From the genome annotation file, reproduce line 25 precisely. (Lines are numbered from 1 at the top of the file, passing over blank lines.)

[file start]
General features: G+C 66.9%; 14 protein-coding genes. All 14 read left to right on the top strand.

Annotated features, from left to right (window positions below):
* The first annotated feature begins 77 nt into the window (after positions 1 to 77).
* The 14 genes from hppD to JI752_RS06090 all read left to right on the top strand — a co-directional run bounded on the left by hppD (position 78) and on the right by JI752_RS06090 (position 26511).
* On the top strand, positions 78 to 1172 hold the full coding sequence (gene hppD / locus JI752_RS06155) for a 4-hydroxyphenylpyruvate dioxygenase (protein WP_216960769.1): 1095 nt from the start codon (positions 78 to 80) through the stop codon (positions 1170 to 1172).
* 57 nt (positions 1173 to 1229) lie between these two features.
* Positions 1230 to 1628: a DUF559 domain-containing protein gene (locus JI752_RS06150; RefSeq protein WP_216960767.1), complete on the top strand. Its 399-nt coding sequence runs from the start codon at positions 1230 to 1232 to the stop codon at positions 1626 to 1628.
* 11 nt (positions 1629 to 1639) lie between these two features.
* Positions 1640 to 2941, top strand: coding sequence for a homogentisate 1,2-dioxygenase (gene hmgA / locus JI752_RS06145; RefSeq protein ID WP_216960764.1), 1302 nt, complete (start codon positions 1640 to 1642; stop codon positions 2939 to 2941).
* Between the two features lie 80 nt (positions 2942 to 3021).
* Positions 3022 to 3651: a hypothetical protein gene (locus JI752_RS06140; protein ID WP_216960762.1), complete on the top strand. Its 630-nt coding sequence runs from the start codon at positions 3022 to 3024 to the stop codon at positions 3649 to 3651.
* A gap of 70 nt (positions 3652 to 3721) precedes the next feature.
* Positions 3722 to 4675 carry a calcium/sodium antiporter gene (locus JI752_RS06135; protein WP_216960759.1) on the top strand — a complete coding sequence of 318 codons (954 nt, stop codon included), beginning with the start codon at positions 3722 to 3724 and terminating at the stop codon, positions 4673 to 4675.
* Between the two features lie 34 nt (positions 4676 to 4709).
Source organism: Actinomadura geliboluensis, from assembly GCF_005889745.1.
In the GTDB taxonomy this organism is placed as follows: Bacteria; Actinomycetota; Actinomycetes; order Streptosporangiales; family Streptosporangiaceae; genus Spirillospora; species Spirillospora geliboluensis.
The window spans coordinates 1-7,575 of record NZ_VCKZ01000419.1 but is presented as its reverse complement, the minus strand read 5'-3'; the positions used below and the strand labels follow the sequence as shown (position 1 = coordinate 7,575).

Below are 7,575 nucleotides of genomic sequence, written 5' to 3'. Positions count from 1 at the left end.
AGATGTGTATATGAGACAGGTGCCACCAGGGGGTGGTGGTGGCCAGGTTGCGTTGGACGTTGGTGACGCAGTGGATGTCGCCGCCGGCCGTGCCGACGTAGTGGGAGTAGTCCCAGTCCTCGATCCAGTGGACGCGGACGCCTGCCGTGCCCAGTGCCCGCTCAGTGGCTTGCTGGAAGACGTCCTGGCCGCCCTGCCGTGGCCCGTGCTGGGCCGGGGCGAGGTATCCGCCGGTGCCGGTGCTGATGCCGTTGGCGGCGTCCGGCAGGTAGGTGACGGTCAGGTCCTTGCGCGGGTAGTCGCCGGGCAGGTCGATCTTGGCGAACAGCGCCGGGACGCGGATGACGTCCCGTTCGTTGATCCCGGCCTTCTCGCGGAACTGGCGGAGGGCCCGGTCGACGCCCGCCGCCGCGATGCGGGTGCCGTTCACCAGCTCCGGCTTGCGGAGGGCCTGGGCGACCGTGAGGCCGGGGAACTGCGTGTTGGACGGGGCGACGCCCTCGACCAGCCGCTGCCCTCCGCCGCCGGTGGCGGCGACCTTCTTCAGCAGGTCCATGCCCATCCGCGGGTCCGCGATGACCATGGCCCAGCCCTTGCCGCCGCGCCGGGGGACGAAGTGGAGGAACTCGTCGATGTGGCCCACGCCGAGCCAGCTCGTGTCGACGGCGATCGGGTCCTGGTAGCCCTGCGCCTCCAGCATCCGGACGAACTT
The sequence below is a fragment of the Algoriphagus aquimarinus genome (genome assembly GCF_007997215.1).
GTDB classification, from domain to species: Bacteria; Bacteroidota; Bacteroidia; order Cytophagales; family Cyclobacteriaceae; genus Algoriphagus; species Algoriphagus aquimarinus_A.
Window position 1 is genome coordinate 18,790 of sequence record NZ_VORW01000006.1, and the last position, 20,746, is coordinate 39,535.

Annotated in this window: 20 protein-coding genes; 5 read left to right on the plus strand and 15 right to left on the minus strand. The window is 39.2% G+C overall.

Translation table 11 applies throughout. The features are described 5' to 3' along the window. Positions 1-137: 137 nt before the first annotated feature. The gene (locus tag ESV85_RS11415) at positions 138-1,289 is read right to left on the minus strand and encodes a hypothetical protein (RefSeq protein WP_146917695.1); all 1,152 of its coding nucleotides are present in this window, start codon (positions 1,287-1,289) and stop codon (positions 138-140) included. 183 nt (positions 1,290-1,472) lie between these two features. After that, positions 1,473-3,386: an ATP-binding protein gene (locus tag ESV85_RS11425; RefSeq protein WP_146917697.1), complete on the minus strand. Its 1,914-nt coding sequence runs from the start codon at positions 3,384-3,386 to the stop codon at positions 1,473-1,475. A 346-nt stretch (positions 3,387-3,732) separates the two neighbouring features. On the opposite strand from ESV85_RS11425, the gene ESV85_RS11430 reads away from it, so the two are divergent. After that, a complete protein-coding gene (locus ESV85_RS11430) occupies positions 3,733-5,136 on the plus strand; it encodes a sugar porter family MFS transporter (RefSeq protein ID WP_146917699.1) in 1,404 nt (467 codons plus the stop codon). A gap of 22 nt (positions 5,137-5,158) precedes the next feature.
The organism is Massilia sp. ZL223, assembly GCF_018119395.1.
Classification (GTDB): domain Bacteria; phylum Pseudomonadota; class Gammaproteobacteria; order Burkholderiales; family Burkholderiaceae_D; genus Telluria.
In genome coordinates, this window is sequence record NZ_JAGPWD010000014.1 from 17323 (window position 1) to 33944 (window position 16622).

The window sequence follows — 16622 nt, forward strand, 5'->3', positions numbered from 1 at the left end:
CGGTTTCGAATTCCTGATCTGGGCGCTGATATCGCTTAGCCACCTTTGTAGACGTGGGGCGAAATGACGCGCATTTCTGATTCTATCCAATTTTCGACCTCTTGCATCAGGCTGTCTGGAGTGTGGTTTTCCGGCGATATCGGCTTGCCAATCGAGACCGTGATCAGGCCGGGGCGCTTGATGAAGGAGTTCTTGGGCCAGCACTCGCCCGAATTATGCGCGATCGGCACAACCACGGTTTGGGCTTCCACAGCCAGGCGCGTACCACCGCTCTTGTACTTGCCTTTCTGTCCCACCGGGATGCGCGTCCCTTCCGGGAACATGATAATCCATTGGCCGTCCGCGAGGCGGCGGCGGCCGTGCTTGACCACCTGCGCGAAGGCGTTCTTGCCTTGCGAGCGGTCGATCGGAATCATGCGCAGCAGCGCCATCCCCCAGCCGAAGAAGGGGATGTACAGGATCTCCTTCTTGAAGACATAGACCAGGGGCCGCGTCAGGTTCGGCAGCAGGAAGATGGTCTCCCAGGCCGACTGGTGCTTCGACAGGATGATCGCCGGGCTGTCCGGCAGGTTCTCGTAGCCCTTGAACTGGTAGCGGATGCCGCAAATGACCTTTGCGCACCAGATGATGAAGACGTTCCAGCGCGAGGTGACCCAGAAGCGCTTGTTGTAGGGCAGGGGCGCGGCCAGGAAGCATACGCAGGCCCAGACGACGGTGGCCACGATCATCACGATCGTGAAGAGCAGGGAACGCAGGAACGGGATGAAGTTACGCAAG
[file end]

The organism is Massilia sp. ZL223, assembly GCF_018119395.1.